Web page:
Bill Pierce, Scott Murr, Ray Moss
hard copy edition
From the Publisher:
The science of running experts at the Furman Institute of Running and Scientific Training (FIRST) show you how you can run less and avoid burnout while producing faster race times!
With all-new revised and expanded user-friendly content, this new edition of Run Less, Run Faster shows you how to get stronger, faster, and better by running less. It also includes more sections for novice runners, as well as training plans for 5K, 10K, half-marathon, and marathon is the 3PLUS2 program, which consists of:
- 3 quality runs, including track repeats, the tempo run, and the long run, which are designed to work together to improve endurance, lactate-threshold running pace, and leg speed
- 2 aerobic cross-training workouts, such as swimming, rowing, or pedaling a stationary bike, which are designed to improve endurance while helping to avoid burnout
The quality-over-quantity approach optimizes training time and yields better performance—results runners will love no matter what distance they are racing.
I finally got around to finishing this book – just in time, the day I finished it I got an email saying it was due at the library.
I think this book has an interesting concept and has really good ideas. I have signed up for two half marathons this summer and want to run another one in the fall. I’m not sure I want to commit to the time a marathon takes to train for. Not right now anyway. For my first half this year I beat my goal time by a couple minutes. I haven’t put much thought into what I want my goal time to be this summer, but since are downhill runs, I am thinking something a little bit more challenging. I have a training schedule. But I’ll be honest, I haven’t been too great at being exact with it. I run at least a 10 mile run every Saturday.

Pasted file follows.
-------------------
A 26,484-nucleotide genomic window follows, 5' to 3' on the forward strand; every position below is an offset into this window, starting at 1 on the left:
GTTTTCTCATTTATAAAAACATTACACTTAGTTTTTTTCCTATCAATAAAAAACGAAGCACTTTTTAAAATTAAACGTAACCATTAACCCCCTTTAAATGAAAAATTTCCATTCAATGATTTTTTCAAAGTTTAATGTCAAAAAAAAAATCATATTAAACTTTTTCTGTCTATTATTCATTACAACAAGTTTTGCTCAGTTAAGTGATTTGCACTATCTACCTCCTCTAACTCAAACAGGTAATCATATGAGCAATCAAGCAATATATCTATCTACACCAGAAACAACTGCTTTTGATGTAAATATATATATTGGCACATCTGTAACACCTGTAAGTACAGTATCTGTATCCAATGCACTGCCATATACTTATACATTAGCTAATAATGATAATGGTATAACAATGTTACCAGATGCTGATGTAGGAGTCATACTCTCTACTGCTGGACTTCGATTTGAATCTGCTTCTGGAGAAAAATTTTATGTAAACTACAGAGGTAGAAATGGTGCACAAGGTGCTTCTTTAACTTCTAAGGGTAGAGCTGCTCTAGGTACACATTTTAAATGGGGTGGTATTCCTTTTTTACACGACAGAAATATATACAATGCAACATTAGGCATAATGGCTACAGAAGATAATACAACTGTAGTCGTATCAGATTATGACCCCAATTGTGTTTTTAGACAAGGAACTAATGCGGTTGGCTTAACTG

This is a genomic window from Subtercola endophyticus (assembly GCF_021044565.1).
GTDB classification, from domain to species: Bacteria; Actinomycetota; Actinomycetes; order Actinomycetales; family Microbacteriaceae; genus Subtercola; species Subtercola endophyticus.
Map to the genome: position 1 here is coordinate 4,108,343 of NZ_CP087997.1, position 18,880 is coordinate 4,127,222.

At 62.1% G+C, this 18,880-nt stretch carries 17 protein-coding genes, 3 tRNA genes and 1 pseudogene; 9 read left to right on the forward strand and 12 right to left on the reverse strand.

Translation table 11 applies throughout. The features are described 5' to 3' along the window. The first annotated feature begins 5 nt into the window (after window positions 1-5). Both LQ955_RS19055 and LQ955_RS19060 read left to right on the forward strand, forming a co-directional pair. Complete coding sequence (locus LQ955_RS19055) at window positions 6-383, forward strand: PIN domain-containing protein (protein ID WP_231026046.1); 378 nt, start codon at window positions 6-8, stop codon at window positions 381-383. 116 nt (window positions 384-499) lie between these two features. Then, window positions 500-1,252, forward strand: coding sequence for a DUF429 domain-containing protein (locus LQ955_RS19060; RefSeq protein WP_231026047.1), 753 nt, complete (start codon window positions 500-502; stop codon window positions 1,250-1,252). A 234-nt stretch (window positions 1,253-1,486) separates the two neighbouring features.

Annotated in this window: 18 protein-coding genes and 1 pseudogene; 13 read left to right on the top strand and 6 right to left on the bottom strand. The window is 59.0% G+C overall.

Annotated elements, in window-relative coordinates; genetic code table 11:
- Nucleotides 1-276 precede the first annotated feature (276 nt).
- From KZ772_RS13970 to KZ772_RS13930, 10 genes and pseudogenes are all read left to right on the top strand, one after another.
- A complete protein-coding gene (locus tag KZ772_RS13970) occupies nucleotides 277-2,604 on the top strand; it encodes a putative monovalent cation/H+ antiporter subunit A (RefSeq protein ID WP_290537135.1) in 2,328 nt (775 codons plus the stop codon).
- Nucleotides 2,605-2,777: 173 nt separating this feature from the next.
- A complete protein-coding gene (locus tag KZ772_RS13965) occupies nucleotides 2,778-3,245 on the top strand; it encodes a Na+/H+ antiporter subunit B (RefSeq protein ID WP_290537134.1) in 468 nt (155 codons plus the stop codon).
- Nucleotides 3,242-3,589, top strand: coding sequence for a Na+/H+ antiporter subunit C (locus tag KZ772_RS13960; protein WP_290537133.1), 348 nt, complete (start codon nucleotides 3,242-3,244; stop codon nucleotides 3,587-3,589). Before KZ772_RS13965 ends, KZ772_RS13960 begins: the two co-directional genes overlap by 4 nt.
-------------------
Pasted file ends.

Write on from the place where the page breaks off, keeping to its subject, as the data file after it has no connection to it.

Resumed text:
One thing I’ve decided about myself, is I think I really love distance over speed. It takes me a couple miles to start feeling great about any run. So speed short runs are harder for me. But this book suggests doing them and I think they have a point. I think I’ll start adding a run for speed in my week every week between now and my races this summer. We’ll see how that goes.
The book was well organized and I loved all the charts and information. I thought it had great information and I loved reading some of the testimonials from readers though out the book too. I thought it could be a great resource book. I borrowed this copy from the library, but I think this would make a great addition to a running library.
If you are a runner and trying to train or improve your time this might be a good book to have around. If you don’t like running, but want too..this might be a good place to start too. (Although I think my favorite book if you don’t like running (or you do like running) and want to start would be Tales from Another Mother Runner, by Dimity McDowell, Sarah Bowen Shea).
Do you have a favorite book about running?